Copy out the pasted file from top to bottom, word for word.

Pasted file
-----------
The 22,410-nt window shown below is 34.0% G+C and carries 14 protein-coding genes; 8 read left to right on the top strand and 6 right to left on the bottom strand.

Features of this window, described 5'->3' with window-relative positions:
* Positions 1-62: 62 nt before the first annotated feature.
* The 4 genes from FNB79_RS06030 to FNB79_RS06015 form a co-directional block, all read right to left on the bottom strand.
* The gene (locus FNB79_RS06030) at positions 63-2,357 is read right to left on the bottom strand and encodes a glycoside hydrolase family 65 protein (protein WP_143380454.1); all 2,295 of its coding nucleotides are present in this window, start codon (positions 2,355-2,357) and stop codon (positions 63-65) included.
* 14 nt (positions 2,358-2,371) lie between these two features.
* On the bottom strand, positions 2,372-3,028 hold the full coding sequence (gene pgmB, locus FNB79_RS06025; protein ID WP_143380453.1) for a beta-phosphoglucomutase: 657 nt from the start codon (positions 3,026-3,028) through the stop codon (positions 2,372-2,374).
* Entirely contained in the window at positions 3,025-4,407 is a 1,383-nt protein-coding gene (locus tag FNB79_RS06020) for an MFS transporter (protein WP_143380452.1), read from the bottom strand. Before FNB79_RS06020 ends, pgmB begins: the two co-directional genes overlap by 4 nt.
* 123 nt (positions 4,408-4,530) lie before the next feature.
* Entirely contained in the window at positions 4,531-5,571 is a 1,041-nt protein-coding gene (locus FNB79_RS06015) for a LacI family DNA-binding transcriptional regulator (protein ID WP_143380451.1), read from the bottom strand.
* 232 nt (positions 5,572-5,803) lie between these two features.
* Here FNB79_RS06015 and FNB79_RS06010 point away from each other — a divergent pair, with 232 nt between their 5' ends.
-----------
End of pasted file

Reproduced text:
The 22,410-nt window shown below is 34.0% G+C and carries 14 protein-coding genes; 8 read left to right on the top strand and 6 right to left on the bottom strand.

Features of this window, described 5'->3' with window-relative positions:
* Positions 1-62: 62 nt before the first annotated feature.
* The 4 genes from FNB79_RS06030 to FNB79_RS06015 form a co-directional block, all read right to left on the bottom strand.
* The gene (locus FNB79_RS06030) at positions 63-2,357 is read right to left on the bottom strand and encodes a glycoside hydrolase family 65 protein (protein WP_143380454.1); all 2,295 of its coding nucleotides are present in this window, start codon (positions 2,355-2,357) and stop codon (positions 63-65) included.
* 14 nt (positions 2,358-2,371) lie between these two features.
* On the bottom strand, positions 2,372-3,028 hold the full coding sequence (gene pgmB, locus FNB79_RS06025; protein ID WP_143380453.1) for a beta-phosphoglucomutase: 657 nt from the start codon (positions 3,026-3,028) through the stop codon (positions 2,372-2,374).
* Entirely contained in the window at positions 3,025-4,407 is a 1,383-nt protein-coding gene (locus tag FNB79_RS06020) for an MFS transporter (protein WP_143380452.1), read from the bottom strand. Before FNB79_RS06020 ends, pgmB begins: the two co-directional genes overlap by 4 nt.
* 123 nt (positions 4,408-4,530) lie before the next feature.
* Entirely contained in the window at positions 4,531-5,571 is a 1,041-nt protein-coding gene (locus FNB79_RS06015) for a LacI family DNA-binding transcriptional regulator (protein ID WP_143380451.1), read from the bottom strand.
* 232 nt (positions 5,572-5,803) lie between these two features.
* Here FNB79_RS06015 and FNB79_RS06010 point away from each other — a divergent pair, with 232 nt between their 5' ends.